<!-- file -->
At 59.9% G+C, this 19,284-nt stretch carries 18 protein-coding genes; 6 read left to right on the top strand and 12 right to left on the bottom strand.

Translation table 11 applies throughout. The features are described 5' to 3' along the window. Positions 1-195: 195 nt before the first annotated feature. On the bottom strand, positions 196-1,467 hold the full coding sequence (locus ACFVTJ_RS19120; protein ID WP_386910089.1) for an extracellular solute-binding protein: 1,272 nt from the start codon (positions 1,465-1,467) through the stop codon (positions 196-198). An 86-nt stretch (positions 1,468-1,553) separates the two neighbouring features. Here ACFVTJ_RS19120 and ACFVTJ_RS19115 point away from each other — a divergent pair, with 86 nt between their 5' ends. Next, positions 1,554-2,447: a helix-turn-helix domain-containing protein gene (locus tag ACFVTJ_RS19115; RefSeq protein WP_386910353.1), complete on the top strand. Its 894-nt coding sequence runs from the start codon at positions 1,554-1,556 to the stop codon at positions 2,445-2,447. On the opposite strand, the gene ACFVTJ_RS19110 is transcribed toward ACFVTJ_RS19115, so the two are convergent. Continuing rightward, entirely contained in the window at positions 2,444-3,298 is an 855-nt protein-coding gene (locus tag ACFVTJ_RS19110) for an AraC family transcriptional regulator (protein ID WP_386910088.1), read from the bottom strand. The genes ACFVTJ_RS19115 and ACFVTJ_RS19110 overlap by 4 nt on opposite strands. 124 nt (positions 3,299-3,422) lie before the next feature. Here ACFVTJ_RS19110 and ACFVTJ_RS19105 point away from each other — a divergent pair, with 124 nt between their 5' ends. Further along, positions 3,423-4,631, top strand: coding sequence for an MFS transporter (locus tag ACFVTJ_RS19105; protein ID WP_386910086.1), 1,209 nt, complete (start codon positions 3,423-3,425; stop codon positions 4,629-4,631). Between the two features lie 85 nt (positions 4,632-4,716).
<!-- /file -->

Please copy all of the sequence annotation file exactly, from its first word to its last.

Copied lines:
At 59.9% G+C, this 19,284-nt stretch carries 18 protein-coding genes; 6 read left to right on the top strand and 12 right to left on the bottom strand.

Translation table 11 applies throughout. The features are described 5' to 3' along the window. Positions 1-195: 195 nt before the first annotated feature. On the bottom strand, positions 196-1,467 hold the full coding sequence (locus ACFVTJ_RS19120; protein ID WP_386910089.1) for an extracellular solute-binding protein: 1,272 nt from the start codon (positions 1,465-1,467) through the stop codon (positions 196-198). An 86-nt stretch (positions 1,468-1,553) separates the two neighbouring features. Here ACFVTJ_RS19120 and ACFVTJ_RS19115 point away from each other — a divergent pair, with 86 nt between their 5' ends. Next, positions 1,554-2,447: a helix-turn-helix domain-containing protein gene (locus tag ACFVTJ_RS19115; RefSeq protein WP_386910353.1), complete on the top strand. Its 894-nt coding sequence runs from the start codon at positions 1,554-1,556 to the stop codon at positions 2,445-2,447. On the opposite strand, the gene ACFVTJ_RS19110 is transcribed toward ACFVTJ_RS19115, so the two are convergent. Continuing rightward, entirely contained in the window at positions 2,444-3,298 is an 855-nt protein-coding gene (locus tag ACFVTJ_RS19110) for an AraC family transcriptional regulator (protein ID WP_386910088.1), read from the bottom strand. The genes ACFVTJ_RS19115 and ACFVTJ_RS19110 overlap by 4 nt on opposite strands. 124 nt (positions 3,299-3,422) lie before the next feature. Here ACFVTJ_RS19110 and ACFVTJ_RS19105 point away from each other — a divergent pair, with 124 nt between their 5' ends. Further along, positions 3,423-4,631, top strand: coding sequence for an MFS transporter (locus tag ACFVTJ_RS19105; protein ID WP_386910086.1), 1,209 nt, complete (start codon positions 3,423-3,425; stop codon positions 4,629-4,631). Between the two features lie 85 nt (positions 4,632-4,716).